Key Issues and Specific Recommendations
Issue 1: The challenge of attracting and developing early-career investigators during a research recession
Six consecutive NIH budgets without any increase have meant less funding for new awards, increased numbers of grant applications, fewer approved proposals, and longer delays from first submission to final approval for funding—in short, a research recession. The overall rate of NIH approval of research grants has decreased from 32% in 1999 to 24% in 2007.3 Because more than three-quarters of research proposals are not being funded, researchers have sought other sources of salary support (e.g., clinical work or contracts) and have considered alternative careers. Overall productivity has also decreased, with researchers needing to spend more time writing and revising grants rather than conducting research. With fewer applications being funded on first submission (12% in 2007, down from 29% in 19993), early-career investigators have been forced to further delay, or entirely abandon, entry into the workforce of independently funded investigators. Accordingly, the average age at which a researcher receives his or her first major NIH-funded research grant (i.e., R01) has risen from 39 years old in 1990 to 43 years old in 2007.3 Further compounding the impact of this four-year delay is the unprecedented burden of student loans that come due soon after completion of undergraduate and graduate degrees.
Academic departments across the country have downsized as fewer grants are being awarded, and grant applications frequently require multiple submissions before funding is awarded. Research infrastructure support has been further eroded as established centers are experiencing greater difficulty in sustaining long-term funding, and fewer new centers are being funded. Over the past several years, early-career-development awards have witnessed a decrease from 10% to 8.6% of NIMH-funded grants.4 At the same time, the pharmaceutical industry has manifested less capacity and less willingness to invest in research on psychiatric treatments targeting the elderly that is conducted by academic institutions, and, more recently, philanthropic foundations have experienced a declining capacity to invest in research and service demonstrations because of diminished financial resources in the current economic recession.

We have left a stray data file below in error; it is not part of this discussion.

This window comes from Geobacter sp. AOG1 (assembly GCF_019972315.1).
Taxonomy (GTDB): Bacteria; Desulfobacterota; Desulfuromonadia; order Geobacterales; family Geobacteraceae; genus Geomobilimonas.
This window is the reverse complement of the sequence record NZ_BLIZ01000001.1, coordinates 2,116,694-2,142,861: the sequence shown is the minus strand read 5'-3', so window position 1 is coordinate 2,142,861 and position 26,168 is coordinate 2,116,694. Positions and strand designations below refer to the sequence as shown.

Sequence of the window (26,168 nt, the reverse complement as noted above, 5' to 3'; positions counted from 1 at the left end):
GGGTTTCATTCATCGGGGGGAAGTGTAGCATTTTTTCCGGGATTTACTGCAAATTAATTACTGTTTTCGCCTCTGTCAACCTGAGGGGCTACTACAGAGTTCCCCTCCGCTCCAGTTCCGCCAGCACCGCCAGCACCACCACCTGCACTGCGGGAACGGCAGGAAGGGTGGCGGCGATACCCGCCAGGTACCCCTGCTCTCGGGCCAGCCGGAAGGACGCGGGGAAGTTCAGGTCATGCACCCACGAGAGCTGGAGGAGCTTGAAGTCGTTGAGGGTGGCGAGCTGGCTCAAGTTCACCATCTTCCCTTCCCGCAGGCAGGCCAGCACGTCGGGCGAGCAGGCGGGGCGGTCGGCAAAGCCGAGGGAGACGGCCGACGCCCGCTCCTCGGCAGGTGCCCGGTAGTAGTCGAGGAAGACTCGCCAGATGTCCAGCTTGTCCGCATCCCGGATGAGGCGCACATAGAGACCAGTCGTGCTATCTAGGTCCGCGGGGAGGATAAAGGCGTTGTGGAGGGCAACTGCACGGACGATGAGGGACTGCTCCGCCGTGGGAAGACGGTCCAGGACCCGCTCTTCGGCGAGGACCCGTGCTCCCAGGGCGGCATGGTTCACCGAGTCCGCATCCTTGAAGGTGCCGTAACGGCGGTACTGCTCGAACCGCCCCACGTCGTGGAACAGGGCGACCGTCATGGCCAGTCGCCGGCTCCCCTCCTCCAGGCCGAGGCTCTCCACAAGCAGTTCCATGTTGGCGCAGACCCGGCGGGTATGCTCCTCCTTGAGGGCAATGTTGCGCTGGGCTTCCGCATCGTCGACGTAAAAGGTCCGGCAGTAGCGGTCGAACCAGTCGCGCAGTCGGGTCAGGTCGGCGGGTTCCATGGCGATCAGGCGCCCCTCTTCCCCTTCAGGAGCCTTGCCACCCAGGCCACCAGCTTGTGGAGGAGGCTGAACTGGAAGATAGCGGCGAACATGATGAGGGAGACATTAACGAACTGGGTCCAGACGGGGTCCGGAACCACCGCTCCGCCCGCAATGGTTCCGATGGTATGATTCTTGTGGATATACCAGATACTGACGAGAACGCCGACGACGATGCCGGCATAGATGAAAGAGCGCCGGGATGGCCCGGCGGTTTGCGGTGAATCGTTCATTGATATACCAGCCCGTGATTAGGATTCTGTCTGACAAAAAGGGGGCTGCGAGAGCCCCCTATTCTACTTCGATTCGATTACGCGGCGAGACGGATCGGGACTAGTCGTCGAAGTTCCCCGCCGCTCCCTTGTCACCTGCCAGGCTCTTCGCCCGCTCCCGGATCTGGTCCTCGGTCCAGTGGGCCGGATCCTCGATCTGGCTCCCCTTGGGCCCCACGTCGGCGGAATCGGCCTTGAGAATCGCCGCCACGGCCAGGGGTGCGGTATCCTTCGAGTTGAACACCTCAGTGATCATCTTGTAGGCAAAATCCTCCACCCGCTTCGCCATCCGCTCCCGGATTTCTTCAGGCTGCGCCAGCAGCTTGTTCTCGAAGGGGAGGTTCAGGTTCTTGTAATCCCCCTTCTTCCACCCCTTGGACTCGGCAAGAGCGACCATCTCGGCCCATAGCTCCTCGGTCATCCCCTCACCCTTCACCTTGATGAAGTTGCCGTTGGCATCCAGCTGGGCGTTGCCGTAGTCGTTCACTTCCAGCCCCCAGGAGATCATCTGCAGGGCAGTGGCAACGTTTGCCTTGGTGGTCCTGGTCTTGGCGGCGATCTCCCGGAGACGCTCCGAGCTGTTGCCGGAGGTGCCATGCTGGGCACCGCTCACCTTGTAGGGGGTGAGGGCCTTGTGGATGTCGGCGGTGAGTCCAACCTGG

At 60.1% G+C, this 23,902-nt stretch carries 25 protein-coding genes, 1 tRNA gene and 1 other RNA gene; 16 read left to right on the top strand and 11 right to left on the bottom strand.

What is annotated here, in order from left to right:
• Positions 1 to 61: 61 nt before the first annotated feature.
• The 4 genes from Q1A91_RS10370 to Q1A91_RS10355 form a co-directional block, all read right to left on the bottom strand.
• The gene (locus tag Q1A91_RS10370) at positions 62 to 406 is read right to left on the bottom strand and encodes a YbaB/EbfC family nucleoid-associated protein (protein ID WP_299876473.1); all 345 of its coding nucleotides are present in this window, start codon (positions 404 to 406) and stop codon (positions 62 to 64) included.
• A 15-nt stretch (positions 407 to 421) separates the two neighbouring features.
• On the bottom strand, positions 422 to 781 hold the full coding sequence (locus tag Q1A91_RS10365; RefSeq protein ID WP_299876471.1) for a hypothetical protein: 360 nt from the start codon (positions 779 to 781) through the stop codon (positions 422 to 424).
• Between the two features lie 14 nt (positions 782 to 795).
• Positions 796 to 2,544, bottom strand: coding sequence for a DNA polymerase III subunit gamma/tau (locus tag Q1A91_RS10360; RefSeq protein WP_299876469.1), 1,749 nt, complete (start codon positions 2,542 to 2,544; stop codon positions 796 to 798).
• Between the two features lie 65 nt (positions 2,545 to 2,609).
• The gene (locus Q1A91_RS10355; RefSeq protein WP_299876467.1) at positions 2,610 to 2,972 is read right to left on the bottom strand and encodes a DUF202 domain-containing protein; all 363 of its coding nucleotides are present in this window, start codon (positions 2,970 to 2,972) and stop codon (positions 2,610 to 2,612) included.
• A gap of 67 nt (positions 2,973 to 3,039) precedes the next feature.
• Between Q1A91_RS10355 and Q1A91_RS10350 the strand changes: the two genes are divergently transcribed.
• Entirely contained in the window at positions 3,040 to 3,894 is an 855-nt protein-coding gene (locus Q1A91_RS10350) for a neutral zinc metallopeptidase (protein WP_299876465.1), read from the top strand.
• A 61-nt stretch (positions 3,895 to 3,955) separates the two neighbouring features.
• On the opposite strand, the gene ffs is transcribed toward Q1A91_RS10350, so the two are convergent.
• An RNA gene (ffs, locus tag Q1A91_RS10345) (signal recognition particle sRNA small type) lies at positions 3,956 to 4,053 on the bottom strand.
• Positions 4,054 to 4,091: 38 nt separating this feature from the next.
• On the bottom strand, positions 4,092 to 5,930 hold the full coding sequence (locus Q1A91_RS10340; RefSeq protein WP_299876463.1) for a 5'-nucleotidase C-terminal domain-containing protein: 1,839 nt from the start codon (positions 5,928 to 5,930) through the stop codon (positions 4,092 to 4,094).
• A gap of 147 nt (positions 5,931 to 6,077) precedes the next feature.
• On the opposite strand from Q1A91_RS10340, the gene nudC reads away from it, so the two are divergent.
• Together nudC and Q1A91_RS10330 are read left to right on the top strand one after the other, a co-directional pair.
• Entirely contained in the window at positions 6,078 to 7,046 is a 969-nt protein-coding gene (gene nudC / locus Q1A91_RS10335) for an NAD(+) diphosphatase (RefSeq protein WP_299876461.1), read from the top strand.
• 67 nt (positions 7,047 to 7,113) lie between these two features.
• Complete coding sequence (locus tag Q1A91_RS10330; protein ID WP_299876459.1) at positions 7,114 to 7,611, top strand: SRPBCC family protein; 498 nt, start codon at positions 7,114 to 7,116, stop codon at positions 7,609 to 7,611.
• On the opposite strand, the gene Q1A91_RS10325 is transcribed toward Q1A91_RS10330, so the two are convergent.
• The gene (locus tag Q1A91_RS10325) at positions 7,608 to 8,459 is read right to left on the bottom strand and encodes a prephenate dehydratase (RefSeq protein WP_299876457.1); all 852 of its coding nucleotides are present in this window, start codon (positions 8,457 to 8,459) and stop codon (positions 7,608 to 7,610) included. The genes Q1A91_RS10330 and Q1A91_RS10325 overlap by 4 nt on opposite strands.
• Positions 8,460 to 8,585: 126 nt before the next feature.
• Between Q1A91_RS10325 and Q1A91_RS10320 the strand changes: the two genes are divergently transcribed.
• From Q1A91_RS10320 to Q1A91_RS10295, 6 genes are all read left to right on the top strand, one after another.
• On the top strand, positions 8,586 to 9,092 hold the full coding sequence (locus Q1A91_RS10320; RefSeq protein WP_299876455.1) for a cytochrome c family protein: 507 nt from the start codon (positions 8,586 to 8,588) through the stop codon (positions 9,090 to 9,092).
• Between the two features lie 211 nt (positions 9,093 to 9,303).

Federal funding has not made the specific area of research on mental health and aging a high priority. For example, an analysis by the President's Commission on Mental Health documented that the proportion of NIMH funding dedicated to grants for research on aging actually decreased from 8% in 1995 to 6% in 2000.5 More recently, the 2008 Institute of Medicine (IOM) report, “Retooling for an Aging America: Building the Health Care Workforce,”1 documented an emerging workforce crisis associated with the rapidly growing geriatric population and a similar failure to highly prioritize research on and evaluation of the health issues of aging persons. Less than 2% of Medicare's $2 billion operations budget is spent on research, demonstration, and evaluation.1 Among the IOM's recommendations is a call for greater support for research into new models of care for older adults that are aimed at improving the effectiveness and efficiency of health care in the context of skyrocketing annual Medicare expenditures. Overall, the aggregate of these disturbing trends creates the conditions for a “perfect storm” that threatens to diminish the future of a field that depends on a steady stream of early-career investigators and innovative research programs. The larger context of the current research recession presents the unique challenge of identifying mechanisms that will be successful in ensuring the development of future leaders in the field of GMH research.
Support and expand the program for federally funded career development awards.
During this time of increasingly competitive research funding, research career development awards (i.e., “K grant” awards from the NIH) are essential to preserving the pipeline that will supply the next generation of researchers.
Support and expand the NIH Loan Repayment Program.
The burden of undergraduate and graduate student loans is identified as a major threat to the survival of early-career investigators, especially during a time of diminishing grant support. The NIH Loan Repayment Program6 offers a highly valued resource that helps to offset the substantial financial burdens of graduate and undergraduate student loans that undermine the capacity of promising early-career investigators to remain in research rather than leaving to pursue more lucrative clinical or other careers.
Increase funding for postdoctoral programs offering two to three years of sponsored support to qualified persons in GMH research.
Innovative approaches to pooling and virtually connecting different research sites can help overcome the research recession while also improving access to mentors and career development. For example, a multisite Postdoctoral Training Program in Geriatric Mental Health Services Research (funded via the NIH T32 institutional training grant program) links participants at Dartmouth, Cornell, and the University of Washington through biweekly, Web-based research presentations.7 These presentations are led by the trainees, in consultation with cross-site faculty and other trainees, to enhance the effectiveness and breadth of the training experience.
Maintain support for centers that emphasize mentored research opportunities for early-career investigators.